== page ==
When two periodic lattices lie on top of each other with a relative twist or a mismatched lattice constant, they can interfere to create a Moire pattern. As shown in the following figure, a Moire pattern has a spatial structure on a larger scale than either of the lattice along. The (quasi)periodic pattern forms a larger lattice, known as the Moire superlattice. Experimentally, the Moire superlattice can be realized by stacking 2D materials together, including graphene, hexagonal boron nitride (hBN), molybdenum disulfide and many others. Exciting new physics can emerge on Moire superlattices, including Mott insulators, unconventional superconductors and possibly new topological phases.
Quantum information dynamics is an emerging field that ties several topics together, including non-equilibrium and driven quantum systems, many-body localization and thermalization, quantum chaos and black holes, tensor network holography. Traditionally, one may think that physics is about the dynamics of matter and spacetime. Extending our scope to the dynamics of quantum information is a new trend, which in turn deepen our understanding of the dynamics of matter and spacetime.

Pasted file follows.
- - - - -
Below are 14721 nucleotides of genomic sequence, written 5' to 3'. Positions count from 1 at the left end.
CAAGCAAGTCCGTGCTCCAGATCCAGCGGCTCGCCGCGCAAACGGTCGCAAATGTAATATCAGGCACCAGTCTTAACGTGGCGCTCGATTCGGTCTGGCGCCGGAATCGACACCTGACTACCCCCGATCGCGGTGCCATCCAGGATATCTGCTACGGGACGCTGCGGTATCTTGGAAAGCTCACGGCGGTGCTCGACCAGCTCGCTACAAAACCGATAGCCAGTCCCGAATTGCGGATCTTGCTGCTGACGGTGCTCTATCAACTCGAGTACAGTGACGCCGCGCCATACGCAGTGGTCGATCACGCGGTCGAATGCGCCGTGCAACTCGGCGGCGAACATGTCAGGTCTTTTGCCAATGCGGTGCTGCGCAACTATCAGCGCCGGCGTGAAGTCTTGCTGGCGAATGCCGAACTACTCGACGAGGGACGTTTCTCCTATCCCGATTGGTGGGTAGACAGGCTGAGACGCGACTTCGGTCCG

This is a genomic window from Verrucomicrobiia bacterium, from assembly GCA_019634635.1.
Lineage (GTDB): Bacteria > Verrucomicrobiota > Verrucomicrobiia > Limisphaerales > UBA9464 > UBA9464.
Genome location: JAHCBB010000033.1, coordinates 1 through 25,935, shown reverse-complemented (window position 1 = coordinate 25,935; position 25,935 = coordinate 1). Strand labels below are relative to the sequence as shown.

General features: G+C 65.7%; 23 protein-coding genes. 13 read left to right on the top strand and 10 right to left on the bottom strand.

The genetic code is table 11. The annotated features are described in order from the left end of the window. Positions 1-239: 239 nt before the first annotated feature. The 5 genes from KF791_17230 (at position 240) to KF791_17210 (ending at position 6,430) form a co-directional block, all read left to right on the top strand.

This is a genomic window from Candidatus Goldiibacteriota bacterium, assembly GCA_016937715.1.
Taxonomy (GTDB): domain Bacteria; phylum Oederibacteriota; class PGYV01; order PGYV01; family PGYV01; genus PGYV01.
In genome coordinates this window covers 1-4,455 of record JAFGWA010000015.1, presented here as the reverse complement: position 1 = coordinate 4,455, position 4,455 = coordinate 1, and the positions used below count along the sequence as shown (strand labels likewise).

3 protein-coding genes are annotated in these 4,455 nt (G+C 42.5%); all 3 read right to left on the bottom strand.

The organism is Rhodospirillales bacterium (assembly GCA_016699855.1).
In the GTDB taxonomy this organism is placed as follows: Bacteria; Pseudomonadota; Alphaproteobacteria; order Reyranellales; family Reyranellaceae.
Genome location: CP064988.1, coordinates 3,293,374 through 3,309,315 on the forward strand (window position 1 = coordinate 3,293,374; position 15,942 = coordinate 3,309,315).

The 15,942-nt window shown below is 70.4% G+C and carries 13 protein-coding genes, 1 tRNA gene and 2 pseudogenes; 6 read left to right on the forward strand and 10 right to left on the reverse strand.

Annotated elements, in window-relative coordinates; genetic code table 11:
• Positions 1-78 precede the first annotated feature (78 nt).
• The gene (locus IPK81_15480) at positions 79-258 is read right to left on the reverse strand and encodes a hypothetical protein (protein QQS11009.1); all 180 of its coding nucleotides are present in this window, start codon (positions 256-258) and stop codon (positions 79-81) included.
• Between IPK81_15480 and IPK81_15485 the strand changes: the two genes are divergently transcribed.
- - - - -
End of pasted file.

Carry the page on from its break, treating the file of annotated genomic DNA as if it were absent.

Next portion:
The holographic duality (AdS/CFT) was originally proposed as the correspondence between a \(d\)-dimensional quantum field theory and a \((d+1)\)-dimensional quantum gravity theory. The information about the space-time geometry in the higher-dimensional holographic bulk is encoded in the quantum many-body dynamics on the lower-dimensional holographic boundary, hence the name “holography”. The holographic duality reveals a deep connection between quantum entanglement and space-time geometry: “Entanglement is the fabric of space-time,” said Brain Swingle in Quantum Magazine.